It is the end of an era for one of the most famous names in book publishing.
Penguin is being sold by Pearson, its owner for the last half-century, as the company focuses its activities exclusively on education.
Pearson today announced that it was selling its remaining stake in Penguin Random House, the book publishing joint venture it formed six years ago with Bertelsmann, the German media group.
The company originally owned 47% of Penguin Random House when the joint venture was set up in 2013.
It sold a 22% stake in the business to Bertelsmann, its joint venture partner, for $1bn in July 2017.
Today it sold its remaining 25% stake in the publisher, again to Bertelsmann, for £530m.
The sale means that none of the so-called ‘Big Five’ of English-language book publishing remain in British ownership.
Macmillian, like Penguin Random House, has had a German owner, Holtzbrinck, for the last 20 years.
John Murray, the original publisher of novelists such as Jane Austen and Sir Arthur Conan Doyle, was bought by Hachette, the French company which also owns Hodder Headline, in 2002.
HarperCollins, the original publisher of authors including the Bronte sisters and HG Wells, has been part of US-listed News Corporation – owner of The Sun, The Times and The Wall Street Journal – for the last 30 years.
And Simon & Schuster, founded in New York 95 years ago and once also owned by Pearson, is part of the US media conglomerate ViacomCBS.
Penguin is steeped in British book publishing tradition.
It was founded in July 1935 by Sir Allen Lane and his two brothers Dick and John.
The brothers had publishing in their blood: their uncle was John Lane, founder of the publisher Bodley Head which, ironically, has been owned by Random House for the last 32 years.
Book publishing legend has it that Bristol-born Sir Allen, a young director at Bodley Head, came up with the idea of Penguin after spending a weekend at Agatha Christie’s country home in South Devon.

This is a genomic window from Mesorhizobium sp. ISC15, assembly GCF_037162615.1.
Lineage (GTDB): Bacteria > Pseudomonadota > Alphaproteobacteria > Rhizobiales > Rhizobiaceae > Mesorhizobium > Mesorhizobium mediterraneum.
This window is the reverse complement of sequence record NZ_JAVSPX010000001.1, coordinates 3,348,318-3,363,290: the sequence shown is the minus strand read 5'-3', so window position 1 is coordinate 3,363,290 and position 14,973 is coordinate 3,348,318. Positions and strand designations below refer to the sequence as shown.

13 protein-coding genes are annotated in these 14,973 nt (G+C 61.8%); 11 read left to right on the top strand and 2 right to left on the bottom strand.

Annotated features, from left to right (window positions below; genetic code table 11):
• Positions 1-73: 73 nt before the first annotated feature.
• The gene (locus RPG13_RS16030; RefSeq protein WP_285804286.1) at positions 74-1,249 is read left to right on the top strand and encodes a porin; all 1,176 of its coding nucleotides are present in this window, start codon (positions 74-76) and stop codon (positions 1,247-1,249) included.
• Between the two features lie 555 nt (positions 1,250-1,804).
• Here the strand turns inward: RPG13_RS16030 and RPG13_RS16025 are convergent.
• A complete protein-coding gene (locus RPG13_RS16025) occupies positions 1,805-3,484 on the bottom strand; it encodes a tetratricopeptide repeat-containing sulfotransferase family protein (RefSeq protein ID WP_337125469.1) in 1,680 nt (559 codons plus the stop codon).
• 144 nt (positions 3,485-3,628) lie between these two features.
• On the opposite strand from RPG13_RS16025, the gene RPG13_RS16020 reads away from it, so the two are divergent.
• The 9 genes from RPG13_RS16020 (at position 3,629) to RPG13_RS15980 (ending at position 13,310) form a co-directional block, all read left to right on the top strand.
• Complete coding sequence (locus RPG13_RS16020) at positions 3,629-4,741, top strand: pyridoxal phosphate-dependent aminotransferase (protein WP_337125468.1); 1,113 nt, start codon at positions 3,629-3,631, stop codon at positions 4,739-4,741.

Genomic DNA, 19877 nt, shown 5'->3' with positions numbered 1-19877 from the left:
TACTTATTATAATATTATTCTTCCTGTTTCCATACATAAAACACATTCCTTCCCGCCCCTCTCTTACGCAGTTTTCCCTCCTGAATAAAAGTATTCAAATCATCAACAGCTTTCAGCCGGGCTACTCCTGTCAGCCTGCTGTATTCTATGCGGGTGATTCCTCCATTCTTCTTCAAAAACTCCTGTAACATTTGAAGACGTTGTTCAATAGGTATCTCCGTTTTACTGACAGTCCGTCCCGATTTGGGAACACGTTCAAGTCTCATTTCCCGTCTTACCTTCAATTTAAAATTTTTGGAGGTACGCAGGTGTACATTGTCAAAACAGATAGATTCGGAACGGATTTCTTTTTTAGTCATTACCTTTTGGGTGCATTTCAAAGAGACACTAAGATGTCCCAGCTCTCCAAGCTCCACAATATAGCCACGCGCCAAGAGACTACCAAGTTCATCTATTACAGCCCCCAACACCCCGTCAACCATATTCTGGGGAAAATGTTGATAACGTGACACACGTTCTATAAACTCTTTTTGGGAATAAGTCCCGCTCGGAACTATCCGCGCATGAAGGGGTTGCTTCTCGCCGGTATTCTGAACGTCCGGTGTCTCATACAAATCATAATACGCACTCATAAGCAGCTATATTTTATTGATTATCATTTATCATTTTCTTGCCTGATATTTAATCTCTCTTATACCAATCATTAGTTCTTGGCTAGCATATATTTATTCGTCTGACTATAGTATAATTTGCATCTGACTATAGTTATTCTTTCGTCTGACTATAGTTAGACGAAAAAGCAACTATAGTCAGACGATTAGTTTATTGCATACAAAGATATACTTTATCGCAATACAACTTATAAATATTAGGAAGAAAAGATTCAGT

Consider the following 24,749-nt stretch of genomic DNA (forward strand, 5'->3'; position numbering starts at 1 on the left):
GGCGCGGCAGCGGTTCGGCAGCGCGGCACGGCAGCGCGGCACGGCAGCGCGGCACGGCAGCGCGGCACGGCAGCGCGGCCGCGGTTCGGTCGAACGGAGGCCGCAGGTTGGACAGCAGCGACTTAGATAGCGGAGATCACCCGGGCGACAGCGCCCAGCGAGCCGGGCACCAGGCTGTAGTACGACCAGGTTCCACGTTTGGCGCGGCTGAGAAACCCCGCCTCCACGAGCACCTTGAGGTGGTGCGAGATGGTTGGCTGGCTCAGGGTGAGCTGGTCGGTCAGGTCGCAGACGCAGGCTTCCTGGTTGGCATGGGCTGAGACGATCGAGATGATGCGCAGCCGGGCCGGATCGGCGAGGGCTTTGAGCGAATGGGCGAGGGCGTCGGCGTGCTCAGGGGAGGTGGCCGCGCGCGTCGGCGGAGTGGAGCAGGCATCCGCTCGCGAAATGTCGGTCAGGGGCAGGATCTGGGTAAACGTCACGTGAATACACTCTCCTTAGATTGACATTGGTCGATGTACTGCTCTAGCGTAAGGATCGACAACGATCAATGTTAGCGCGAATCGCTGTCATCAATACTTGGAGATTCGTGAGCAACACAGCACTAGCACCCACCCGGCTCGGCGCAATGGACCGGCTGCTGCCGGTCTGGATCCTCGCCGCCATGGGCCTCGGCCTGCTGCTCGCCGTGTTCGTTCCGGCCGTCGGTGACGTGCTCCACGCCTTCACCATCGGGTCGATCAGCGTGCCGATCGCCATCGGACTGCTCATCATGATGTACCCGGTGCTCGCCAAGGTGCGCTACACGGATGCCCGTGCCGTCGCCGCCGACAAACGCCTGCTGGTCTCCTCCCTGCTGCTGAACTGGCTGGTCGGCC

Waiting on a platform at Exeter St David’s stationfor his train back to London, he browsed stalls at the station for something to read but despaired of the dismal selection of magazines and reprints of Victorian novels that were on offer.
He decided that there was a gap in the market for quality works of fiction that could be sold in cheap paperback format, not only at bookshops, but also at tobacconists and railway stations.
He declared later: “I wanted [the books to sell at] the same price as a packet of 10 cigarettes so that no-one could possibly say they couldn’t afford them.”
His fellow directors at Bodley Head dismissed the idea as wildly impractical although they at least agreed to distribute his books.
In those days, a hardback book typically cost eight shillings (about £27.89 in today’s money) and required sales of around 2,000 copies to break even.
They calculated that, in order to break even at Sir Allen’s proposed lower price of sixpence (£1.74 in today’s money), the paperbacks would need to sell around 17,000 copies each.
Undeterred, Sir Allen reasoned that, at such a low price, people who regularly borrowed books from public libraries might be persuaded to shell out for their own personal copy of a book.
He set about asking other publishers for the right to publish some of their titles.
They were initially sceptical, as were their authors, with George Orwell publicly urging publishers to have nothing to do with Penguin.
He wrote: “The cheaper books become, the less money is spent on books.”